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. Last Updated: 07/27/2016

Saudi Crown Prince Flies In

Underlining Russia's growing importance on the world oil market, the crown prince of Saudi Arabia arrived Monday for a three-day state visit, the first since 1932.

Crown Prince Abdullah Bin Abdul Aziz Al-Saud has come to promote closer cooperation between Saudi Arabia and Russia, the world's No. 1 and No. 2 crude oil exporters, and push Russia to side with OPEC in the struggle with consumer-countries, like the United States, over the price of oil.

The United States has put considerable effort into courting Russia as a potential oil supplier and alternative to Saudi Arabia, as it questions the solidity of its relationship with the Arab kingdom in the aftermath of the Sept. 11 terror attacks.

Saudi Arabia may be looking to Russia for similar reasons, to counterbalance its dependence on the United States.

Prince Abdullah's official meetings with President Vladimir Putin, Prime Minister Mikhail Kasyanov and Foreign Minister Igor Ivanov are to cover a range of issues, including postwar Iraq and the Middle East conflict, a Foreign Ministry press service official said Monday.

The Saudi leader also is expected to try to reassure Russia that his country does not tolerate terrorists or those who support them. Moscow has accused Saudis of providing financial support to Chechen terrorists.

While the Foreign Ministry refused to provide much detail on expected oil-related discussions, the issues are obviously a priority, given that Prince Abdullah arrived accompanied by Saudi Oil Minister Ali al-Naimi and that his delegation was greeted at Vnukovo Airport by Energy Minister Igor Yusufov.

The two ministers managed to get in a quick round of talks almost as soon as the Saudi jet touched down, the Energy Ministry said in a statement released Monday evening.

Secretaries who answered the telephone in various departments of the Saudi Embassy on Monday said no diplomats were available to comment on the visit by the crown prince, who has been the de facto ruler of Saudi Arabia since King Fahd, his older half-brother, suffered a stroke in 1995.

Despite the high level of the visit, analysts said they expect no concrete agreements.

"Russia's leadership is likely to say all the right words" to keep the Saudi delegation happy, but the results of Saudi attempts to bring Russia closer to OPEC's position are likely to be minimal, said Julian Lee, senior energy analyst with London-based Center for Global Energy Studies.

"I don't think the Saudis are looking for a specific commitment in terms of Russia agreeing to maintain a certain export level, or agreeing to cut output," Lee said in a telephone interview Monday.

"I believe they are looking for a much more general agreement in which the Russian government would state that it is interested in stabilizing oil prices at a level adequate for oil producers and not damaging for consumers-countries' economies."

Even if the Russian government wanted to, it would have trouble enforcing a cut in production or exports by the country's largely private oil companies.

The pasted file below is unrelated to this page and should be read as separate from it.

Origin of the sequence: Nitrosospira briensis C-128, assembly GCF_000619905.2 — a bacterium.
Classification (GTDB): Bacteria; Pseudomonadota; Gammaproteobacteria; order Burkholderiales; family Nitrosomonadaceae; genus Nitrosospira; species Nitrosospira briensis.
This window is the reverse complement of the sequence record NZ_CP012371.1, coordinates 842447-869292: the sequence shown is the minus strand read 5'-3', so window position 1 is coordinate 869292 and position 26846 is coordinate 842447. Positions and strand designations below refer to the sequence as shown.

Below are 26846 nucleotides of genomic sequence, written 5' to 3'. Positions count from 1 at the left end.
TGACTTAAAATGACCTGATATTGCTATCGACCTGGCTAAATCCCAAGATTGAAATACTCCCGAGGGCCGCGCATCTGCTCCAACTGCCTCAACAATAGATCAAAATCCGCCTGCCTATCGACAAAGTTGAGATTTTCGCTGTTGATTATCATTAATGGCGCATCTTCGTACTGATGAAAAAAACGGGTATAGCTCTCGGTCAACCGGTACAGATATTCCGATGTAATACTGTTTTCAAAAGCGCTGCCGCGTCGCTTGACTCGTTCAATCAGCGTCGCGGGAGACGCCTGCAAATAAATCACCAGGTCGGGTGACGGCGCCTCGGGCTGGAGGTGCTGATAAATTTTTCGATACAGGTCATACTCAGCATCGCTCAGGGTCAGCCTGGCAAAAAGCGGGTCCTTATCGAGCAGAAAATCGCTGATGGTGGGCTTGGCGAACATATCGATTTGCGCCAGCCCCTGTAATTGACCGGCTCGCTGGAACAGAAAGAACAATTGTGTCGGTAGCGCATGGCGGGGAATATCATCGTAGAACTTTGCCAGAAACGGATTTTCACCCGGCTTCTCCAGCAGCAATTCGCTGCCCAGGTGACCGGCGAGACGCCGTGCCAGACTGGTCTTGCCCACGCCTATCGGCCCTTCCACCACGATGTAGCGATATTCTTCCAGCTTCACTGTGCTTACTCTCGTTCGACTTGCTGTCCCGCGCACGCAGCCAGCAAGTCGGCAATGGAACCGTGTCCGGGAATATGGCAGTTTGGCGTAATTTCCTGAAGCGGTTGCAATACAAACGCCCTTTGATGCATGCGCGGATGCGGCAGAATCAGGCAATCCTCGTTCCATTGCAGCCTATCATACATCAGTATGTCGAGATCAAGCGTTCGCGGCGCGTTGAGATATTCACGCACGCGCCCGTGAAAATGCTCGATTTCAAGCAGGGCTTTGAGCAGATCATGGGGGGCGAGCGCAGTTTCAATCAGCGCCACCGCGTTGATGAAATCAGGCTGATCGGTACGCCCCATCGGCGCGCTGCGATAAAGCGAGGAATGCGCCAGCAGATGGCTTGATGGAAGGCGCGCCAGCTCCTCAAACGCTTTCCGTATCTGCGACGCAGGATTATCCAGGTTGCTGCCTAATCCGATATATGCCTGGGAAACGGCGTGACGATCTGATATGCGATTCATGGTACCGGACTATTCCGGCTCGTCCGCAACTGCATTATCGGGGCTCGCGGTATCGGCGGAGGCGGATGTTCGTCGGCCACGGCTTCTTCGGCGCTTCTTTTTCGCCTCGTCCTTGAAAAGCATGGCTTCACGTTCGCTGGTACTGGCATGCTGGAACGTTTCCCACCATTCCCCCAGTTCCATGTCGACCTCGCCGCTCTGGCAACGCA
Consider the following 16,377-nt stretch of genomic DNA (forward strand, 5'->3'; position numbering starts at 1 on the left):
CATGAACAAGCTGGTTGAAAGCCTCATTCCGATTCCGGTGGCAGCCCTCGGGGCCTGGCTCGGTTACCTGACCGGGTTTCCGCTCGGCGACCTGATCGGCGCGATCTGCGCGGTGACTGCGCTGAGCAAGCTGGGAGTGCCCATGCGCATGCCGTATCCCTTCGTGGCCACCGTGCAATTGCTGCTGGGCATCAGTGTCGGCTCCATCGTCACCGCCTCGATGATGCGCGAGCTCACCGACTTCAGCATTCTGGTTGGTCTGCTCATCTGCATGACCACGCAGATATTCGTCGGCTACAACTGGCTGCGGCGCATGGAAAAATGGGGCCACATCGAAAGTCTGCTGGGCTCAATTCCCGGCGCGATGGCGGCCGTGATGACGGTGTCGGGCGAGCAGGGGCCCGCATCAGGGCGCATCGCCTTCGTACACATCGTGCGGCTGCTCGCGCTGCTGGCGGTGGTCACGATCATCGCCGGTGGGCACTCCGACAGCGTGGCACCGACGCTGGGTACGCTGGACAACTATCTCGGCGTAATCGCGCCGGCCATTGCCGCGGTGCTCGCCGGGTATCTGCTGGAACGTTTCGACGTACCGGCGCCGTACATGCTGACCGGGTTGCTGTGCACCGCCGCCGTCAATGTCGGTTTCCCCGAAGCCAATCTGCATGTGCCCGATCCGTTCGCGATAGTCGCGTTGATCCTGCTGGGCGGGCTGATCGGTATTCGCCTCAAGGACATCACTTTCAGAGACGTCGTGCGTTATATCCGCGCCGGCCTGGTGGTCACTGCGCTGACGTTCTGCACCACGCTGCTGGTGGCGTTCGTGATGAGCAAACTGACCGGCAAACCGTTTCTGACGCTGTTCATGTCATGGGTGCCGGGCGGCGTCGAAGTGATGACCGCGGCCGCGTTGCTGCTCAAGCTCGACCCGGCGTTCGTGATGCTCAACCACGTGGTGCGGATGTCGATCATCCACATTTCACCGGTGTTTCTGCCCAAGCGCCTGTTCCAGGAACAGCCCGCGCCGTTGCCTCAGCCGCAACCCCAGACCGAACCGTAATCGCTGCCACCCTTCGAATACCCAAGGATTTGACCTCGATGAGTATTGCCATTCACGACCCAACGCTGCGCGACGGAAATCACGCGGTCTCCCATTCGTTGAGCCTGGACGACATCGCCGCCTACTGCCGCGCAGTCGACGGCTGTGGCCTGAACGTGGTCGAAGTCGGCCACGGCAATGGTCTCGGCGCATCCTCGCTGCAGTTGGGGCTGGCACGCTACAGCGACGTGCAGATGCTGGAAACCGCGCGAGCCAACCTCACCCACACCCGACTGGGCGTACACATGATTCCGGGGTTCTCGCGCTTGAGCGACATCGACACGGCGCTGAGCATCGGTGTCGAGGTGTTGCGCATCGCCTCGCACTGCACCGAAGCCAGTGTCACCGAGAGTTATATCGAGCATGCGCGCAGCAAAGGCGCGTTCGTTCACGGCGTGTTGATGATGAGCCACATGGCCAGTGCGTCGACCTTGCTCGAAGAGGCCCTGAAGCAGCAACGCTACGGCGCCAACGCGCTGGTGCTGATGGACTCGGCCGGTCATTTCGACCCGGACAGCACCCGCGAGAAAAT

As a nonmember of OPEC, Russia has benefited from being free from complying with OPEC quotas designed to prop up world oil prices.

The high oil prices of recent years are largely behind Russia's impressive 5 percent to 7 percent growth in gross domestic product and the record swelling of Central Bank reserves, which currently stand at $63 billion.

Apart from defending the interests of the Organization of Petroleum Exporting Countries, Saudi Arabia is dependent on high oil prices itself. The windfall oil revenues of the past few decades that allowed the kingdom to provide lavish living conditions for its subjects are slowly drying up.

OPEC maintains that the price range that would satisfy the cartel, which controls about a third of oil supplied to the world market, should be locked in from $22 to $28 per barrel.

Even though the price of oil has balanced close to $30 per barrel in recent months, OPEC has issued a number of warnings predicting that the price is about to fall due, due to the arrival on the market of Iraqi oil, among other reasons.

Russia's oil companies have said that a price range of $16 to $22 would be enough to maintain a profit.

But a decision on Russia's dilemma -- whether to side with producers or consumers -- has been put off by the limited export capacity of the national pipeline monopoly, Transneft.

Remarkably, according to Lee, the true push for a decision is likely to arrive from within Russia -- from domestic producers, who already are beginning to face the problem of finding markets for ever-growing oil output.

Russia produces some 8.4 million barrels of crude oil a day, of which about 36 percent, or just over 3 million barrels, is exported. Oil output has been growing by about 10 percent a year over the past few years.

Valery Nesterov, oil and gas analyst with Troika Dialog investment bank, said Russia has three to five years to make a choice. "So no concrete agreements are to be expected [from the Saudi visit]" he said. "But it is time to start some kind of better relations that in the past have not been terribly close."